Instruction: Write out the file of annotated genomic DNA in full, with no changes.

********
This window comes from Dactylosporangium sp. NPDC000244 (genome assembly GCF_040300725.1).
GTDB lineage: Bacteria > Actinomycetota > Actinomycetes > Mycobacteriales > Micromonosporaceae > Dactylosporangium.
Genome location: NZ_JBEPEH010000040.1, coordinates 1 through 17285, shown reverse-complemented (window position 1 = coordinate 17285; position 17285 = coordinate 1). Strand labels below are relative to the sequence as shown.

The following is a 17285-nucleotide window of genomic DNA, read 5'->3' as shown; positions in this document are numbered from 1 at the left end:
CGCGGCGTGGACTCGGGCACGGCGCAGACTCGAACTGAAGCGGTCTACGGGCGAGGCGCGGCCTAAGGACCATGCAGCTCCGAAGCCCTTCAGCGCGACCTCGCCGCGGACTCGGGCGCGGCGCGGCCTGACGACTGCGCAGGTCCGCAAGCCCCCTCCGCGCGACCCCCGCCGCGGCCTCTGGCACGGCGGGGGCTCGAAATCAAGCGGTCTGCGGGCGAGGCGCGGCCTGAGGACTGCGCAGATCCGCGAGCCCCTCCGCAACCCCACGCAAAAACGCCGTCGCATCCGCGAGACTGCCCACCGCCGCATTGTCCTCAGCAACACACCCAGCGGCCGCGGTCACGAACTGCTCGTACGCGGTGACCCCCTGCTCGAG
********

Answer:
This window comes from Dactylosporangium sp. NPDC000244 (genome assembly GCF_040300725.1).
GTDB lineage: Bacteria > Actinomycetota > Actinomycetes > Mycobacteriales > Micromonosporaceae > Dactylosporangium.
Genome location: NZ_JBEPEH010000040.1, coordinates 1 through 17285, shown reverse-complemented (window position 1 = coordinate 17285; position 17285 = coordinate 1). Strand labels below are relative to the sequence as shown.

The following is a 17285-nucleotide window of genomic DNA, read 5'->3' as shown; positions in this document are numbered from 1 at the left end:
CGCGGCGTGGACTCGGGCACGGCGCAGACTCGAACTGAAGCGGTCTACGGGCGAGGCGCGGCCTAAGGACCATGCAGCTCCGAAGCCCTTCAGCGCGACCTCGCCGCGGACTCGGGCGCGGCGCGGCCTGACGACTGCGCAGGTCCGCAAGCCCCCTCCGCGCGACCCCCGCCGCGGCCTCTGGCACGGCGGGGGCTCGAAATCAAGCGGTCTGCGGGCGAGGCGCGGCCTGAGGACTGCGCAGATCCGCGAGCCCCTCCGCAACCCCACGCAAAAACGCCGTCGCATCCGCGAGACTGCCCACCGCCGCATTGTCCTCAGCAACACACCCAGCGGCCGCGGTCACGAACTGCTCGTACGCGGTGACCCCCTGCTCGAG